Actually, I think that Ms. Dargis does recognize sexual tension. Why else would she say ‘Victorian?’ Aren’t those nineteenth century folk supposed to be the most wound up people that ever existed on the planet? And really, you don’t have to be a famous movie critic to see that there is a lot of sexual tension between Bella and Edward. (This is one point where I decidedly prefer the book over the movie. The movie just fails to capture that butterflies-in-your-stomach, high-anxiety thrill of the developing romance between the two leads that the book captures so completely. Steph, you are a genius! Somehow, in the movie, instead of being happy and excited, Bella and Edward look like they are in pain a lot to me.) But what about all of the other relationships described in the series? You don’t have to be Sigmund Freud or Eve Sedgwick to notice some queer stuff going on. Even Bella and Edward’s relationship is a bit peculiar at times.

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{ 5 comments… read them below or add one }

Jocelyn September 10, 2009 at 4:57 pm

As an “uneducated” Twilight blogger (I know, I know, I’ve only read two of the books so far) I haven’t read all of the rants for fear of spoiler information. However, I, of course, still have a few comments and thoughts about all this……
(1) Confusion in New Moon – In New Moon, Edward and Bella escape death from the Volturi by promising Bella will one day become one of them. When Bella tries to call Edward out on the fact that he promised to transform her, he claims that he will avoid that situation by utilizing Bella’s powers of resistance against vampire abilities. He explains that just like he can’t read her mind, nor could the Volturi leader; the Volturi tracker would not be able to find her if she was hidden out of sight…that she was “un-trackable.” But, didn’t James track her successfully??? Insight?
* True Love – I have to say with only having read Twilight and New Moon – I really think Jacob loves Bella more than Edward. Jacob knows her, supports her, is completely honest with her, and respects her decisions even when he doesn’t agree with them…True Love. Edward, on the the other hand, I believe only loves her because her blood is his “personal brand of heroin.” In my incomplete opinion it seems to me that Jacob adores her and Edward wants to suuucccckkkkk her bloooood!

Jasper September 12, 2009 at 10:41 am

Jocelyn

Your technical question is way beyond me but perhaps there’s a variety of ways to track someone? Maybe James did it differently from that creepy Volturi vamp? I don’t know.
I just cannot agree with you about Jacob. Just wait till Eclipse and Breaking Dawn until you make your final decision!

Jocelyn October 12, 2009 at 5:26 pm

Ok! I’ve finished the whole series and love it even more. I still love Jacob, but I take back everything I thought about Edward…I completely trust his intentions.
However, on this Bella Immunity subject, I still don’t really buy it. In Eclipse and throughout the other books they explain Bella’s resistance to special vampire powers as a purely mental resistance. Alice broke it down for Bella, “Jasper, too, Bella – his talent works on your body just as well as it does on anyone else’s. That’s the difference…Jasper’s abilities affect the body physically. He really does calm your system down, or excite it….But Jane and Edward and Aro and Demetri – they work inside the mind. Jane only creates an illusion of pain…You see, Bella? You are safe inside your mind.” While, I see where Stephanie is going with this I think she is pretty self indulgent in her rationale of which talents are mental and which are physical. For example, Alice explains her own talent as physical because it’s outside the mind. She says she only sees visions of the outcomes. However, her visions change completely when an individual changes their mind – I cannot think of anything more mental than that. I think it’s pretty self fulfilling for Bella to resist Jane and Edward (the story is so much better that way!), but still have Alice be able to view her future based on what Bella thinks she may decide in the future.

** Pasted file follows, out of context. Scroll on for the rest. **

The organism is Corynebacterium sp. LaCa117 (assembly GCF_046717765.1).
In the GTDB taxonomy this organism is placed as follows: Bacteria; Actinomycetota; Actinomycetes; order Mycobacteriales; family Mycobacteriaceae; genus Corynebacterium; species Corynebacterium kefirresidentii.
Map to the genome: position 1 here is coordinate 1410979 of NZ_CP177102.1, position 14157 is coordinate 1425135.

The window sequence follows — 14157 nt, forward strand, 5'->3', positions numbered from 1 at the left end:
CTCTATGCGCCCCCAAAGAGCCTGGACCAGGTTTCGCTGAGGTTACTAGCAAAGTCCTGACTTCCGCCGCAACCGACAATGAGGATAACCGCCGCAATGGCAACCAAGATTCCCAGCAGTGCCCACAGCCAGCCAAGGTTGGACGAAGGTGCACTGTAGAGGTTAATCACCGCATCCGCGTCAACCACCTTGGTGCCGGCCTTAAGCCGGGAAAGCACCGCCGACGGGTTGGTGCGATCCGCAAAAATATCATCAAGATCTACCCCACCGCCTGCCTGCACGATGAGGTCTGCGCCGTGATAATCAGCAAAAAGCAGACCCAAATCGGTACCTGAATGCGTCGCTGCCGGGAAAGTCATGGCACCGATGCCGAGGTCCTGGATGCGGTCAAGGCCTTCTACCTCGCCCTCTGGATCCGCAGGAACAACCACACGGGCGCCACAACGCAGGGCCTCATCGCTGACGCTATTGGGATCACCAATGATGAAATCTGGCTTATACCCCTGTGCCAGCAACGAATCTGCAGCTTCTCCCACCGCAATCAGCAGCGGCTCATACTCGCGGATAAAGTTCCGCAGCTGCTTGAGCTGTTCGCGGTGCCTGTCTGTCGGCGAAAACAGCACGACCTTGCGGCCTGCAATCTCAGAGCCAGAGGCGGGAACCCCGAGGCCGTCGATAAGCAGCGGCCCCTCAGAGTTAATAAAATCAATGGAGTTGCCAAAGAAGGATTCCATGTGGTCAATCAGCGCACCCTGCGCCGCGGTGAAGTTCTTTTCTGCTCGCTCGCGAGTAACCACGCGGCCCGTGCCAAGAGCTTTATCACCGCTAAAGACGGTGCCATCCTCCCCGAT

Jasper October 13, 2009 at 5:40 pm

Jocelyn

I think that you have an interesting point bordering on the philosophical. We still seem to live in the Cartesian universe with the body and mind being two different and distinct things. Nevermind that the two overlap and really you cannot have one without the other. You seem to object to Steph’s idea that Bella cannot be affected by the hurtful powers of Jane yet Alice and Jasper’s powers work on her. For the case of Alice, I don’t totally see it your way. Alice “sees the future” but it changes when people or whatever make new choices. So she sees the results of future actions rather than future thoughts. Since actions are not “in the mind” I don’t see the problem that Bells cannot protect herself from being “read” that way.

Jasper’s power of accurately reading and manipulating emotions is more of a problem case, I have to agree with you. Why should that work on Bella and Jane fail to harm her? Clearly emotions including pain are “in the mind” therefore Bella should be protected from such manipulations etc. Thinking about this reminds me of that TV show that I’ve become obsessed with “Lie to Me.” Have you seen it? Dr Lightman, a psychologist with a rough past, has developed a way to “read” the body language of others to the point that he can detect whether or not they tell the truth. Perhaps Jasper does something similar. Emotional states, after all, have physical manifestations: we laugh or cry or look tense etc. Is it possible that Jasper has a hightened almost supernatural awareness of such states that lets him “read people” a la Dr Lightman? So with that part solved, there’s the troublesome problem of the ways that Jasper can manipulate Bella’s emotions. Do you accept Steph’s argument that emotions are somehow physiological? If you do, then no problem! If not than the story breaks down.

Now looking at Jane’s power from the same angle, does she manipulate emotions physiologically? The novelist would have you think “no.” That’s why Bella is unaffected. Can it be that some powers allow for direct physiological manipulation of emotional states and some do not? That, I think, is at the heart of your question. I’ve read all of the novels several times and I don’t think that there’s a real solution to this problem. Congratulations for finding a loophole in the plot! I’ve been mainly thinking of the series as about relationships while paying less attention to the actual plot. Perhaps Steph needed a better editor?

Jacob Black January 8, 2011 at 10:12 am

Love reading anything like this as it gives me more knowledge for my jacob black site and going to be a regular visitor for sure!